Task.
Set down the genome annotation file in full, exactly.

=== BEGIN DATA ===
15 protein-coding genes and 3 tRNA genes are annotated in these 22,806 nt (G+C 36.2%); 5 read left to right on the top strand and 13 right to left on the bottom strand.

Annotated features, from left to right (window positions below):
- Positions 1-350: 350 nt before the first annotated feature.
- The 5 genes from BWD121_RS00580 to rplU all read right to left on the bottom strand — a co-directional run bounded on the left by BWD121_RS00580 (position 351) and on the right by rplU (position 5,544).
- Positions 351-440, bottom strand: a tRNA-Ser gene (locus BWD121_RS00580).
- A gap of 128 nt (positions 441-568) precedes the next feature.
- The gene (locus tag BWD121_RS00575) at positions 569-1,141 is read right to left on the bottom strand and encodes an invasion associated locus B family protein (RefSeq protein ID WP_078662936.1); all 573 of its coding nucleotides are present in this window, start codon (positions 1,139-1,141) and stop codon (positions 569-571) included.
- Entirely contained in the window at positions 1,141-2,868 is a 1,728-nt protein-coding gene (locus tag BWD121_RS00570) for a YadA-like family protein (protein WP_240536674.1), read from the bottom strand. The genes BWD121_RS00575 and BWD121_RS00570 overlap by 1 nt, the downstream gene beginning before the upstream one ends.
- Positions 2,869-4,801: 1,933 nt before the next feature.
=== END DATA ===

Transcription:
15 protein-coding genes and 3 tRNA genes are annotated in these 22,806 nt (G+C 36.2%); 5 read left to right on the top strand and 13 right to left on the bottom strand.

Annotated features, from left to right (window positions below):
- Positions 1-350: 350 nt before the first annotated feature.
- The 5 genes from BWD121_RS00580 to rplU all read right to left on the bottom strand — a co-directional run bounded on the left by BWD121_RS00580 (position 351) and on the right by rplU (position 5,544).
- Positions 351-440, bottom strand: a tRNA-Ser gene (locus BWD121_RS00580).
- A gap of 128 nt (positions 441-568) precedes the next feature.
- The gene (locus tag BWD121_RS00575) at positions 569-1,141 is read right to left on the bottom strand and encodes an invasion associated locus B family protein (RefSeq protein ID WP_078662936.1); all 573 of its coding nucleotides are present in this window, start codon (positions 1,139-1,141) and stop codon (positions 569-571) included.
- Entirely contained in the window at positions 1,141-2,868 is a 1,728-nt protein-coding gene (locus tag BWD121_RS00570) for a YadA-like family protein (protein WP_240536674.1), read from the bottom strand. The genes BWD121_RS00575 and BWD121_RS00570 overlap by 1 nt, the downstream gene beginning before the upstream one ends.
- Positions 2,869-4,801: 1,933 nt before the next feature.